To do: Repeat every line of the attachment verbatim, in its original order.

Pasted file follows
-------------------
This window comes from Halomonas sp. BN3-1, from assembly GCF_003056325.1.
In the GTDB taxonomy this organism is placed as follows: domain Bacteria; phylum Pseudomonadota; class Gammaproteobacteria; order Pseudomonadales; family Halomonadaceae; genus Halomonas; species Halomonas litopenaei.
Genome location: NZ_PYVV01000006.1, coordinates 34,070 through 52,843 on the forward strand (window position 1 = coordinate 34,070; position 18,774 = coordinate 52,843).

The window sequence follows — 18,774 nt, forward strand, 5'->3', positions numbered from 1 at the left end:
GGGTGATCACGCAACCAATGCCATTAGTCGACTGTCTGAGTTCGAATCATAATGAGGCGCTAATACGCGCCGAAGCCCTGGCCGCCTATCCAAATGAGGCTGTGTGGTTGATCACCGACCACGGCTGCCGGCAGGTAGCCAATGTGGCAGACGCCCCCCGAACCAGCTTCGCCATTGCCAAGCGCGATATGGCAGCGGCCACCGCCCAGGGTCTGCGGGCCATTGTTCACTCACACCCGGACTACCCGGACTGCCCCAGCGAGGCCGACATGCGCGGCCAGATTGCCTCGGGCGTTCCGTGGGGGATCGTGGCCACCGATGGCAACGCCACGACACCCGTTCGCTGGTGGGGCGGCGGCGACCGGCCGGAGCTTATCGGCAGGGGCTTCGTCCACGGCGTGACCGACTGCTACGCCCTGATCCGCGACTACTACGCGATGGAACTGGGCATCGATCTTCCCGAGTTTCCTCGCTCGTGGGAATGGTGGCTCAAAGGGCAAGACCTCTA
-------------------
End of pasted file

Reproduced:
This window comes from Halomonas sp. BN3-1, from assembly GCF_003056325.1.
In the GTDB taxonomy this organism is placed as follows: domain Bacteria; phylum Pseudomonadota; class Gammaproteobacteria; order Pseudomonadales; family Halomonadaceae; genus Halomonas; species Halomonas litopenaei.
Genome location: NZ_PYVV01000006.1, coordinates 34,070 through 52,843 on the forward strand (window position 1 = coordinate 34,070; position 18,774 = coordinate 52,843).

The window sequence follows — 18,774 nt, forward strand, 5'->3', positions numbered from 1 at the left end:
GGGTGATCACGCAACCAATGCCATTAGTCGACTGTCTGAGTTCGAATCATAATGAGGCGCTAATACGCGCCGAAGCCCTGGCCGCCTATCCAAATGAGGCTGTGTGGTTGATCACCGACCACGGCTGCCGGCAGGTAGCCAATGTGGCAGACGCCCCCCGAACCAGCTTCGCCATTGCCAAGCGCGATATGGCAGCGGCCACCGCCCAGGGTCTGCGGGCCATTGTTCACTCACACCCGGACTACCCGGACTGCCCCAGCGAGGCCGACATGCGCGGCCAGATTGCCTCGGGCGTTCCGTGGGGGATCGTGGCCACCGATGGCAACGCCACGACACCCGTTCGCTGGTGGGGCGGCGGCGACCGGCCGGAGCTTATCGGCAGGGGCTTCGTCCACGGCGTGACCGACTGCTACGCCCTGATCCGCGACTACTACGCGATGGAACTGGGCATCGATCTTCCCGAGTTTCCTCGCTCGTGGGAATGGTGGCTCAAAGGGCAAGACCTCTA